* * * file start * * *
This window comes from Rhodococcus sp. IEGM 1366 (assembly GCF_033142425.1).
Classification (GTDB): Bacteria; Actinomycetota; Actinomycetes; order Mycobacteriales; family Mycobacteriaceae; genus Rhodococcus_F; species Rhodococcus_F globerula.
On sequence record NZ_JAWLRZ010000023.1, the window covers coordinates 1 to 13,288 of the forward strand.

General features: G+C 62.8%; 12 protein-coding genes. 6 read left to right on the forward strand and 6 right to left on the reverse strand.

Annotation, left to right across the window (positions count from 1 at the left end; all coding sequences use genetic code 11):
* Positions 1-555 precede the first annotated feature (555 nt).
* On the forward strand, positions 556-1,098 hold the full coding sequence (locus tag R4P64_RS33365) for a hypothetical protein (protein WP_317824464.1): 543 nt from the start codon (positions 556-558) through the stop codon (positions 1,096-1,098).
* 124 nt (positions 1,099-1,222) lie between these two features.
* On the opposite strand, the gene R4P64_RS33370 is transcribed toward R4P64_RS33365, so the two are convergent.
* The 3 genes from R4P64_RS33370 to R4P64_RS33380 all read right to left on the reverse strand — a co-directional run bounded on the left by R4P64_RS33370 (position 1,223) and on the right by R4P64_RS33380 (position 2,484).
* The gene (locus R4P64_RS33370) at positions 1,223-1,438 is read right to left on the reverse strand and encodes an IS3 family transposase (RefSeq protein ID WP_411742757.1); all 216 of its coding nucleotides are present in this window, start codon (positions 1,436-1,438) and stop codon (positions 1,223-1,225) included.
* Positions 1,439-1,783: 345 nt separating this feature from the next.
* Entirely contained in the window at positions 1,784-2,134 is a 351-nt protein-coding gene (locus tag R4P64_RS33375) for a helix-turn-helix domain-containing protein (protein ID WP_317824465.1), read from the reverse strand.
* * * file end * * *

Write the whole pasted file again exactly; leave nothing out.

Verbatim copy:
This window comes from Rhodococcus sp. IEGM 1366 (assembly GCF_033142425.1).
Classification (GTDB): Bacteria; Actinomycetota; Actinomycetes; order Mycobacteriales; family Mycobacteriaceae; genus Rhodococcus_F; species Rhodococcus_F globerula.
On sequence record NZ_JAWLRZ010000023.1, the window covers coordinates 1 to 13,288 of the forward strand.

General features: G+C 62.8%; 12 protein-coding genes. 6 read left to right on the forward strand and 6 right to left on the reverse strand.

Annotation, left to right across the window (positions count from 1 at the left end; all coding sequences use genetic code 11):
* Positions 1-555 precede the first annotated feature (555 nt).
* On the forward strand, positions 556-1,098 hold the full coding sequence (locus tag R4P64_RS33365) for a hypothetical protein (protein WP_317824464.1): 543 nt from the start codon (positions 556-558) through the stop codon (positions 1,096-1,098).
* 124 nt (positions 1,099-1,222) lie between these two features.
* On the opposite strand, the gene R4P64_RS33370 is transcribed toward R4P64_RS33365, so the two are convergent.
* The 3 genes from R4P64_RS33370 to R4P64_RS33380 all read right to left on the reverse strand — a co-directional run bounded on the left by R4P64_RS33370 (position 1,223) and on the right by R4P64_RS33380 (position 2,484).
* The gene (locus R4P64_RS33370) at positions 1,223-1,438 is read right to left on the reverse strand and encodes an IS3 family transposase (RefSeq protein ID WP_411742757.1); all 216 of its coding nucleotides are present in this window, start codon (positions 1,436-1,438) and stop codon (positions 1,223-1,225) included.
* Positions 1,439-1,783: 345 nt separating this feature from the next.
* Entirely contained in the window at positions 1,784-2,134 is a 351-nt protein-coding gene (locus tag R4P64_RS33375) for a helix-turn-helix domain-containing protein (protein ID WP_317824465.1), read from the reverse strand.